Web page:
Reply
  • 10. Andrew Gelman  |  2008-08-25 at 12:18 pm

    Hi, Radford. I’m not sure what you mean by “of course” when you say you didn’t rewrite standard R procedures. I think you can set the number of decimal places in R so that by default it doesn’t spew out so many digits. (Actually, I did rewrite the standard functions; I display regression output using display() rather than summary(), which gives more relevant results, I think.)

    If a student handed in a result to me referring to a p-value of “0.2284,” I’d make a comment that this sort of precision is meaningless. But, as noted above, I can certainly respect the argument that such niceties aren’t a high priority when writing an exam answer. It’s more disturbing when I see such things in JASA and the like.

    Reply
  • 11. Radford Neal  |  2008-08-25 at 3:56 pm

    Andrew. I think you’re taking a bit of an overly religious view of rounding. As I said, even if I could change the number of decimal places displayed by R, I wouldn’t . First of all, I’m not going to confront students on an exam with R output that’s different from what they’re used to seeing. Furthermore, it’s not generally a good idea to round the output to a small number of decimal places.

    One reason for this is that the number of decimal places that are desirable for regression coefficients depends on the associated standard errors. I don’t think we want the output to have a different number of decimal places for every coefficient. Beyond that, suppressing all but a few significant figures conceals useful information.

    For example, you might fit a regression model with all the data, then fit it with one observation that looks like an outlier removed. With your output with few decimal places you may see that the results are the same with and without this observation removed, and conclude that the observation doesn’t matter. But with a larger number of decimal places displayed, you may see that the results are even then identical with and without the observation. That’s implausible, and tells you that you made a mistake, and didn’t really delete the observation at all.

    When it comes to reporting results, one should indeed report that a p-value was 0.015, not 0.0151138, and that a regression coefficient was 0.457 with standard error 0.0017, not 0.457134 with standard error 0.00174332. However, when in doubt, adding one more decimal place is the way to go, since one too few is worse than one too many. (Rounding the p-value above to 0.02 is probably wrong, for instance.) Maybe you would like my 2007 comprehensive exam question better, as it contains lots of rounded results in paragraphs that report results. (I’ll post it sometime.) In this question, you’ll note that the one place where a number is presented in a context of a result report, I did round it.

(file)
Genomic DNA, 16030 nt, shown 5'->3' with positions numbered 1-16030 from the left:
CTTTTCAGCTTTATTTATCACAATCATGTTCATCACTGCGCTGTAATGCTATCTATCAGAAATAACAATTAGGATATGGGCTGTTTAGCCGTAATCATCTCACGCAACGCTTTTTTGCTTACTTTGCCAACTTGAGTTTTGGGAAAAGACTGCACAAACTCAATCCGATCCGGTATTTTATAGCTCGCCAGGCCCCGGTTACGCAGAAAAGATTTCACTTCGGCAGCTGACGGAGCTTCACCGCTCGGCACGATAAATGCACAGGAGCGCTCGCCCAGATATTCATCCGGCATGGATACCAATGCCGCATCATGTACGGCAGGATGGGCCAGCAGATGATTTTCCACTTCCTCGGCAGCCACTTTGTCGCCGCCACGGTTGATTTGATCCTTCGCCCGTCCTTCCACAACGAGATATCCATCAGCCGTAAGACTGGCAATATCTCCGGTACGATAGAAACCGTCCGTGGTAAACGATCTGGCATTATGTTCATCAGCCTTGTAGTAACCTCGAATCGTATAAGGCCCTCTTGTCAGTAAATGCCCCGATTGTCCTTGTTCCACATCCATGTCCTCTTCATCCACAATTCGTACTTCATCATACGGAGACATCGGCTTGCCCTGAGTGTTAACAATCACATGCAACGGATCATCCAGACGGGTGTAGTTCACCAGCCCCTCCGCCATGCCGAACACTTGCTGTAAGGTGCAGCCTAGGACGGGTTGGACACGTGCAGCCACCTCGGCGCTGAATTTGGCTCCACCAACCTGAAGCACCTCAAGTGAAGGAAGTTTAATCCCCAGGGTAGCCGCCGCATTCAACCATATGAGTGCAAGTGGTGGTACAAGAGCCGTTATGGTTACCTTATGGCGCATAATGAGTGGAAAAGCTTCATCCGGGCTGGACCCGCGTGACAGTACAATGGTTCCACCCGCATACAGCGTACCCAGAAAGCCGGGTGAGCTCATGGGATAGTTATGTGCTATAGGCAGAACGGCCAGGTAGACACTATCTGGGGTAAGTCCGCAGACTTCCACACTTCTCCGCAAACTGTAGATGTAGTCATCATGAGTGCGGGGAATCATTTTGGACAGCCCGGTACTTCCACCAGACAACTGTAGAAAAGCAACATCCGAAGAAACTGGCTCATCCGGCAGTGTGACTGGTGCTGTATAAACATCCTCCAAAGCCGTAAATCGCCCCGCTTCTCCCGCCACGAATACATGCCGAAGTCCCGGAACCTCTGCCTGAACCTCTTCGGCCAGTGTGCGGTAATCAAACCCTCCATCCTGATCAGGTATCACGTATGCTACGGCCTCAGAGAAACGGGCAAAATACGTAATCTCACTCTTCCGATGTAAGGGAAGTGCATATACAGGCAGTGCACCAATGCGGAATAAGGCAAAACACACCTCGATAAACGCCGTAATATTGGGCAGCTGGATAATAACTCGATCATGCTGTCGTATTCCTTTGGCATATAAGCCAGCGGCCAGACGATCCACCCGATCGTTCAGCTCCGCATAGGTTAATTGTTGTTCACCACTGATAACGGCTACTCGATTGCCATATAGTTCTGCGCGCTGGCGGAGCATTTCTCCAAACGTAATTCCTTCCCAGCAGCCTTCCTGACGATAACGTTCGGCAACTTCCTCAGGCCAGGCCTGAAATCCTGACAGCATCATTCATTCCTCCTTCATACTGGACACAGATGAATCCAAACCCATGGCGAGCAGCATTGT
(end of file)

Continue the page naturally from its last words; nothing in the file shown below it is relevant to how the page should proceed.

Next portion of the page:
The places you object to are not reports of results, but arguments that refer to R output. The crucial thing there is to make sure the reader knows which place in the R output is being referenced. Rounding would be counterproductive in this context.

    Reply
  • 12. Andrew Gelman  |  2008-08-26 at 8:22 pm

    No, I would not report a p-value as 0.015. I’d just say it’s less than 5% and leave it at that! In any case, I agree that it’s a matter of focus. If you’re doing a lot of programming and debugging, than that 6th significant digit can be useful in revealing changes in an algorithm. If you’re reporting social science research, it’s rare that that third decimal place will ever make a difference. There are costs either way–too few decimals can mean that you’ll miss a key change in a program, whereas too many decimals can reduce the amount of output that you can focus on, so that you can miss a substantive result.

    Reply
  • 13. ZBicyclist  |  2008-08-27 at 10:09 pm

    Anika wrote: “The main problem in practice is that clinicians don’t just collect one additional covariate; once they have the patient they will ask him/her everything they can think of “just in case”. Some of those things will be unbalanced between the groups, so what do you do? Adjust for all 20 covariates?”

    I’m with Anika. I’m involved in a study in which the researcher has about 250 potential covariates. There are more covariates available, but Excel was used to stage the data, and mercifully that version of Excel only allows 256 columns.

    So, in the question as written Mary’s analysis is better, but I’m not sure adding many covariates just because they are handy is always good practice.

    Reply
  • 14. Keith O'Rourke  |  2008-08-31 at 10:41 am

    > No, I would not report a p-value as 0.015. I’d just say it’s less than 5%

    Andrew, we need to deal with reporting appropriate for WHAT?

    For reporting a study as a source of evidence to be contrasted and combined with other sources (i.e. other studies) your rounding above would be far from ideal

    For reproducible research (i.e. if you obtained the data and redid the analyses would you get the same results) its also far from ideal as even very small differences could indicate underlying serious errors

    But I also not sure what the downside is (to the research community) if a niave reader takes the extra digits seriously (other than identifying themselves as possibly being quantitatively niave)

    Keith

    Reply